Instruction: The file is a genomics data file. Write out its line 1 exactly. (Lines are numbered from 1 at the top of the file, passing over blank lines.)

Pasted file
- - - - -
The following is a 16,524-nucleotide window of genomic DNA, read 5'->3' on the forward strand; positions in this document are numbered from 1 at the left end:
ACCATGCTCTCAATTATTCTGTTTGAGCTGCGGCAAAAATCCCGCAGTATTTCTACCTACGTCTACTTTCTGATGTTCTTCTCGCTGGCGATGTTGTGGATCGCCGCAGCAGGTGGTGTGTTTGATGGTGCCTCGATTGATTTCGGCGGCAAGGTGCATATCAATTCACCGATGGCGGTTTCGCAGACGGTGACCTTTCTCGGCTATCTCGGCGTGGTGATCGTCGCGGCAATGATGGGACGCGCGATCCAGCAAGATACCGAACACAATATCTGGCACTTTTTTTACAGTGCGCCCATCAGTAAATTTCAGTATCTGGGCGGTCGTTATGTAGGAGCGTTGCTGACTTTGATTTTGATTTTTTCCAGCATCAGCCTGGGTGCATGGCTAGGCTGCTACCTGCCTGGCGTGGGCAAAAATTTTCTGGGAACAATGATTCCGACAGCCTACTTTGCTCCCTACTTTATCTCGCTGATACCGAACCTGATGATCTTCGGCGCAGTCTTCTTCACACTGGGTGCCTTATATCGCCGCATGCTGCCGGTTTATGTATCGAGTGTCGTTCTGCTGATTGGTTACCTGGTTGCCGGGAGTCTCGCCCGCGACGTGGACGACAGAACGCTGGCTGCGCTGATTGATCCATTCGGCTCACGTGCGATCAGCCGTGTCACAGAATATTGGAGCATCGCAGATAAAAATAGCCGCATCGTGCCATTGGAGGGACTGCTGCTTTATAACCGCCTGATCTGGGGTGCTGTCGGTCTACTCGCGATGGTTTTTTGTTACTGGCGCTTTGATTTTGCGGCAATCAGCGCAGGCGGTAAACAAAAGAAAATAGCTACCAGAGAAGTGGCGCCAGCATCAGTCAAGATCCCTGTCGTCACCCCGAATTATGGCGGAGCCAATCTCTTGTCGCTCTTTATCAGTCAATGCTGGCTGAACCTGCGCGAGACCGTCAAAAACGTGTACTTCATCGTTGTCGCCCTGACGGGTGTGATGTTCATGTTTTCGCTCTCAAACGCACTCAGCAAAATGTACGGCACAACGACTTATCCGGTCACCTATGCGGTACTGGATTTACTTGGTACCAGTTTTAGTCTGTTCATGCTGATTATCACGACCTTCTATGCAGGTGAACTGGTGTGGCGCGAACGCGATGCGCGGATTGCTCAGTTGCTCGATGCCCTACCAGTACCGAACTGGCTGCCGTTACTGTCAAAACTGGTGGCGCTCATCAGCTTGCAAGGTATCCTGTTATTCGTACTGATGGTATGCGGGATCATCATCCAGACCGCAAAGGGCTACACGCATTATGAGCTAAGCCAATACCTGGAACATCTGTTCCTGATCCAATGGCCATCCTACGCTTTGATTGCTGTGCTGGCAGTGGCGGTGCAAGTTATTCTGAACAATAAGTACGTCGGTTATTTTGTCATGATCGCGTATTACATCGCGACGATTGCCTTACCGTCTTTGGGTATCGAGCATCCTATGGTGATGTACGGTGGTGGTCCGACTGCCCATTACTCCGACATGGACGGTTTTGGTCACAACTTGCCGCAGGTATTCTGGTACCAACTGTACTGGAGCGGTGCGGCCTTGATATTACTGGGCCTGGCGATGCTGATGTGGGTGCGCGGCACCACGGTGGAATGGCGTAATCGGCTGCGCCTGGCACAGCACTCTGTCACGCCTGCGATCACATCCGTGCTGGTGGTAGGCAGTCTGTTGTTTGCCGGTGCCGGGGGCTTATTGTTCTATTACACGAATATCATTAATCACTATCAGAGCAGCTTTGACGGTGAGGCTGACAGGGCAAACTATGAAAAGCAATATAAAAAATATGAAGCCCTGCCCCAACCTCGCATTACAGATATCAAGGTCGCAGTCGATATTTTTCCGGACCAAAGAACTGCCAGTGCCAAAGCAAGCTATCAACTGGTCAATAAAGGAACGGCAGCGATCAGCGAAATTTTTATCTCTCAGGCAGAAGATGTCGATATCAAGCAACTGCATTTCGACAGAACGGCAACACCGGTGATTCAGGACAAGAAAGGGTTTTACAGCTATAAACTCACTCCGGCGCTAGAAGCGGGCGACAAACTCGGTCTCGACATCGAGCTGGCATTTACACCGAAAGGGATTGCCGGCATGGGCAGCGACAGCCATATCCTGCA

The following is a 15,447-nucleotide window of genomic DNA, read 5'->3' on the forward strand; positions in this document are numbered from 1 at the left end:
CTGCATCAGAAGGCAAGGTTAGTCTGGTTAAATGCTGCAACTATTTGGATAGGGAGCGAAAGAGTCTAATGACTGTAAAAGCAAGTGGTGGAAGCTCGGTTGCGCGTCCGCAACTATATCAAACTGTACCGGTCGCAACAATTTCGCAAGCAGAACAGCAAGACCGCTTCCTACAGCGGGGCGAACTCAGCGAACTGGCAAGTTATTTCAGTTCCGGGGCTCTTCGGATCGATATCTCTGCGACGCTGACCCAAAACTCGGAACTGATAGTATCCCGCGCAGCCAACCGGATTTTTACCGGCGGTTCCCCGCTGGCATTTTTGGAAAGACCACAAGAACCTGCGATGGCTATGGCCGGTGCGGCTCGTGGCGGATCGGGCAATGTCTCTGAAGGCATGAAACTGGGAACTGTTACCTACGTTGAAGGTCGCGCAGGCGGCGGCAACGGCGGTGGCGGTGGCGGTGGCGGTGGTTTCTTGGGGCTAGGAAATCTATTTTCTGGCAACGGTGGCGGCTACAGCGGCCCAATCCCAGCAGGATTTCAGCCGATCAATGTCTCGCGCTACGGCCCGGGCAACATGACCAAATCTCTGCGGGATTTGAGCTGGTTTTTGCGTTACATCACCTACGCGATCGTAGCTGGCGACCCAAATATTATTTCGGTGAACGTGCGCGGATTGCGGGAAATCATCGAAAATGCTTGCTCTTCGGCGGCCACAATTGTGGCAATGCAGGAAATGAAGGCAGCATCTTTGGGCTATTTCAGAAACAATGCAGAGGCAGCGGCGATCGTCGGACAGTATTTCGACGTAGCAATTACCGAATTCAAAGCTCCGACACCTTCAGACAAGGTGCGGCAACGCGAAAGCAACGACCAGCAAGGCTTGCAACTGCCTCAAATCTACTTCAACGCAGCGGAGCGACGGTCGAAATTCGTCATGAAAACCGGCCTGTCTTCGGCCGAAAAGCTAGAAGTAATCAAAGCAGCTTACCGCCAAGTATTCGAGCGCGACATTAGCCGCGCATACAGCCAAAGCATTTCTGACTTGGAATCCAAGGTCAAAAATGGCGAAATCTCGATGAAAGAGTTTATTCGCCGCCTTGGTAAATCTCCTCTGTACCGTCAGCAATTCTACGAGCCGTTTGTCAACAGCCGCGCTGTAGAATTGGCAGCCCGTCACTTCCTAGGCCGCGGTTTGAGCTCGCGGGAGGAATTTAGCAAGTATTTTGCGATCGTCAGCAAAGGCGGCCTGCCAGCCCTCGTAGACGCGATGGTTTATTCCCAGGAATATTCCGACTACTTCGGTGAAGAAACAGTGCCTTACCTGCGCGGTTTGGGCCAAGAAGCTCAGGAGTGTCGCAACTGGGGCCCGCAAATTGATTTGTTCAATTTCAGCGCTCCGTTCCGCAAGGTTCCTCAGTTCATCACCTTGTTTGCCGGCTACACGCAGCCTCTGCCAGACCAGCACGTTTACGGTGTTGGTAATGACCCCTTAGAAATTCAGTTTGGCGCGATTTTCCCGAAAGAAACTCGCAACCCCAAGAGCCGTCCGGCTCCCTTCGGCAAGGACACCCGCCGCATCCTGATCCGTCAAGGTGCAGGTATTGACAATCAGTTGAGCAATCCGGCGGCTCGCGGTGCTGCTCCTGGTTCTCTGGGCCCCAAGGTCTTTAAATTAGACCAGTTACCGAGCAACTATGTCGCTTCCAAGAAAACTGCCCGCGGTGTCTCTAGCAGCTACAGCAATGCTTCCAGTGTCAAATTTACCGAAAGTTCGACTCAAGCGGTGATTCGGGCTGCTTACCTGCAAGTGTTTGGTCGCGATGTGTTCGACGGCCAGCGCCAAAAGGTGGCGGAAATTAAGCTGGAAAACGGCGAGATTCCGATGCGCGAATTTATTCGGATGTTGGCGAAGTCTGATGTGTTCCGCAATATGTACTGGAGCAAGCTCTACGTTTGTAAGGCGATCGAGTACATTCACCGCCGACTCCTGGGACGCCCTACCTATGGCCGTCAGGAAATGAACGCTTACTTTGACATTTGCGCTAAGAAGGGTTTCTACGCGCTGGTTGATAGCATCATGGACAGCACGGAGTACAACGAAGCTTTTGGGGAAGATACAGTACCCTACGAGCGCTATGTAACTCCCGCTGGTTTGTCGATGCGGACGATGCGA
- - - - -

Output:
The following is a 16,524-nucleotide window of genomic DNA, read 5'->3' on the forward strand; positions in this document are numbered from 1 at the left end: